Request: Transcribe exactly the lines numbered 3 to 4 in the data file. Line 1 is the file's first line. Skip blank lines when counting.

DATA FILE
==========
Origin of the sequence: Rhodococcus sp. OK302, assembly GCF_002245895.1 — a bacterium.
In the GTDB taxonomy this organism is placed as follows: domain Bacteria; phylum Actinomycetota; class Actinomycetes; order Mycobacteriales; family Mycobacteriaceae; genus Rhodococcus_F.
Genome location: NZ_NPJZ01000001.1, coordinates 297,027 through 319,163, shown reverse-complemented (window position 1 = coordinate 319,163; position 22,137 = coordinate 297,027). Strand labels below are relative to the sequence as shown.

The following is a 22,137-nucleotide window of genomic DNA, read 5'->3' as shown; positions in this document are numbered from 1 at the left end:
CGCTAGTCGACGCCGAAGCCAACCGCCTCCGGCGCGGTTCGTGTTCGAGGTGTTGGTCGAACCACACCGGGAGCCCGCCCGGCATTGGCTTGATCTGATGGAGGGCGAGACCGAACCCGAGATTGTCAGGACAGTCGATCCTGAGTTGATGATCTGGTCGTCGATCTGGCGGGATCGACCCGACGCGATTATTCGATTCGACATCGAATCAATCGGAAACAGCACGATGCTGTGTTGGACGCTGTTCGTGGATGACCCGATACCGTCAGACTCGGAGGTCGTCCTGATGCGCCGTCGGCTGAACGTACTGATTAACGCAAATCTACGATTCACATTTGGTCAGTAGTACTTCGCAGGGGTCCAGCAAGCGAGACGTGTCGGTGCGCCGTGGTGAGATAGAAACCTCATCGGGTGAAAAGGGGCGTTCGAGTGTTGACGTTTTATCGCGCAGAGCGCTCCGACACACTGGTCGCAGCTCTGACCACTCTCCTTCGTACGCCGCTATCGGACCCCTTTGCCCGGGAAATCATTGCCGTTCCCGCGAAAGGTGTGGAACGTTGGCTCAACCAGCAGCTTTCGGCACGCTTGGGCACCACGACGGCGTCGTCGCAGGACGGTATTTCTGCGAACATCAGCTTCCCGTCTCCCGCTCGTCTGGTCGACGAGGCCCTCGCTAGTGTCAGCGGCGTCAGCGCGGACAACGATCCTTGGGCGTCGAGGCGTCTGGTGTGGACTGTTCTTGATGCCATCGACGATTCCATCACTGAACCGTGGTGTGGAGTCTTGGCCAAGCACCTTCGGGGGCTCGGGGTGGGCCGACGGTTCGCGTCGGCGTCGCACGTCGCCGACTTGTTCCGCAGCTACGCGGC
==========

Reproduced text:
Genome location: NZ_NPJZ01000001.1, coordinates 297,027 through 319,163, shown reverse-complemented (window position 1 = coordinate 319,163; position 22,137 = coordinate 297,027). Strand labels below are relative to the sequence as shown.

The following is a 22,137-nucleotide window of genomic DNA, read 5'->3' as shown; positions in this document are numbered from 1 at the left end: